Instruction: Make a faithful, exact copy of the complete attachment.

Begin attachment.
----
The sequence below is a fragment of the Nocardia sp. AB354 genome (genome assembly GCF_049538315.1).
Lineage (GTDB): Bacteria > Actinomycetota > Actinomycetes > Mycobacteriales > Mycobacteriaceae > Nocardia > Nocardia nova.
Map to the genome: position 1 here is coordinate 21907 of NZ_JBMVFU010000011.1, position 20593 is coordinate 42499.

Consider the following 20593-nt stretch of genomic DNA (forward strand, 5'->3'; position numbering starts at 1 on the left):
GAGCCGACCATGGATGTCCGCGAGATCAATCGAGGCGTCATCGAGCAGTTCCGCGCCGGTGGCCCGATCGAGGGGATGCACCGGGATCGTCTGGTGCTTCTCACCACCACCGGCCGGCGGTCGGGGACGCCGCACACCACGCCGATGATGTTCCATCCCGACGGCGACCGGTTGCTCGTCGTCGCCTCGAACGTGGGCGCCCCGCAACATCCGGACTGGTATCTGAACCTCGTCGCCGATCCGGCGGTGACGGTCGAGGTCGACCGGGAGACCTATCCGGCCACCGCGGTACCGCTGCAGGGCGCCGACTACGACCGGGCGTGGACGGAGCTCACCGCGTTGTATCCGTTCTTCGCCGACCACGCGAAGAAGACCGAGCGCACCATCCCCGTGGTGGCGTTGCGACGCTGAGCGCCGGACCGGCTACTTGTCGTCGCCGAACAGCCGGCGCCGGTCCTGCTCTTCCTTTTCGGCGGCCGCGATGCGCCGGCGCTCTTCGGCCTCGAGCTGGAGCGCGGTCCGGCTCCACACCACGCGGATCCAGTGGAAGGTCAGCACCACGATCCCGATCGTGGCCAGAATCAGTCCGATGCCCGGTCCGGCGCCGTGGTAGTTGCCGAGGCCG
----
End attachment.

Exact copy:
The sequence below is a fragment of the Nocardia sp. AB354 genome (genome assembly GCF_049538315.1).
Lineage (GTDB): Bacteria > Actinomycetota > Actinomycetes > Mycobacteriales > Mycobacteriaceae > Nocardia > Nocardia nova.
Map to the genome: position 1 here is coordinate 21907 of NZ_JBMVFU010000011.1, position 20593 is coordinate 42499.

Consider the following 20593-nt stretch of genomic DNA (forward strand, 5'->3'; position numbering starts at 1 on the left):
GAGCCGACCATGGATGTCCGCGAGATCAATCGAGGCGTCATCGAGCAGTTCCGCGCCGGTGGCCCGATCGAGGGGATGCACCGGGATCGTCTGGTGCTTCTCACCACCACCGGCCGGCGGTCGGGGACGCCGCACACCACGCCGATGATGTTCCATCCCGACGGCGACCGGTTGCTCGTCGTCGCCTCGAACGTGGGCGCCCCGCAACATCCGGACTGGTATCTGAACCTCGTCGCCGATCCGGCGGTGACGGTCGAGGTCGACCGGGAGACCTATCCGGCCACCGCGGTACCGCTGCAGGGCGCCGACTACGACCGGGCGTGGACGGAGCTCACCGCGTTGTATCCGTTCTTCGCCGACCACGCGAAGAAGACCGAGCGCACCATCCCCGTGGTGGCGTTGCGACGCTGAGCGCCGGACCGGCTACTTGTCGTCGCCGAACAGCCGGCGCCGGTCCTGCTCTTCCTTTTCGGCGGCCGCGATGCGCCGGCGCTCTTCGGCCTCGAGCTGGAGCGCGGTCCGGCTCCACACCACGCGGATCCAGTGGAAGGTCAGCACCACGATCCCGATCGTGGCCAGAATCAGTCCGATGCCCGGTCCGGCGCCGTGGTAGTTGCCGAGGCCG